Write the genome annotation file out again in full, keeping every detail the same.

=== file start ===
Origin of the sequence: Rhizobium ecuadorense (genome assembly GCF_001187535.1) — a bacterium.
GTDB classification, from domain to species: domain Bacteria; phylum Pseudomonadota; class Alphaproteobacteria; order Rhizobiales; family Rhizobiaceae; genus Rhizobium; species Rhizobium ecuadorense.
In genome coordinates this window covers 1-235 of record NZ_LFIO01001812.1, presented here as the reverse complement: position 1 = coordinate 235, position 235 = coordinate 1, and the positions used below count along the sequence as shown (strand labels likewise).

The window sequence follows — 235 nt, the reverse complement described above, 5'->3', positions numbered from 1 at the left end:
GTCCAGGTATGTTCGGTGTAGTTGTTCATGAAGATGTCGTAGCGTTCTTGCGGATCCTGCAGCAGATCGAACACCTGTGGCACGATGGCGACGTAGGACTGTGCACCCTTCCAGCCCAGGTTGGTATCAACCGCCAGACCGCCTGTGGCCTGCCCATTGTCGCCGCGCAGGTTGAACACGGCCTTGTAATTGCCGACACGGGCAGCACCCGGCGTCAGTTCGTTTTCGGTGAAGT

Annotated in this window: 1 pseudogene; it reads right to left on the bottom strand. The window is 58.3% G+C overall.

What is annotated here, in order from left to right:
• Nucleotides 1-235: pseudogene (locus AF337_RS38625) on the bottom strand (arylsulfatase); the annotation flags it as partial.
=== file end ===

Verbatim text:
Origin of the sequence: Rhizobium ecuadorense (genome assembly GCF_001187535.1) — a bacterium.
GTDB classification, from domain to species: domain Bacteria; phylum Pseudomonadota; class Alphaproteobacteria; order Rhizobiales; family Rhizobiaceae; genus Rhizobium; species Rhizobium ecuadorense.
In genome coordinates this window covers 1-235 of record NZ_LFIO01001812.1, presented here as the reverse complement: position 1 = coordinate 235, position 235 = coordinate 1, and the positions used below count along the sequence as shown (strand labels likewise).

The window sequence follows — 235 nt, the reverse complement described above, 5'->3', positions numbered from 1 at the left end:
GTCCAGGTATGTTCGGTGTAGTTGTTCATGAAGATGTCGTAGCGTTCTTGCGGATCCTGCAGCAGATCGAACACCTGTGGCACGATGGCGACGTAGGACTGTGCACCCTTCCAGCCCAGGTTGGTATCAACCGCCAGACCGCCTGTGGCCTGCCCATTGTCGCCGCGCAGGTTGAACACGGCCTTGTAATTGCCGACACGGGCAGCACCCGGCGTCAGTTCGTTTTCGGTGAAGT

Annotated in this window: 1 pseudogene; it reads right to left on the bottom strand. The window is 58.3% G+C overall.

What is annotated here, in order from left to right:
• Nucleotides 1-235: pseudogene (locus AF337_RS38625) on the bottom strand (arylsulfatase); the annotation flags it as partial.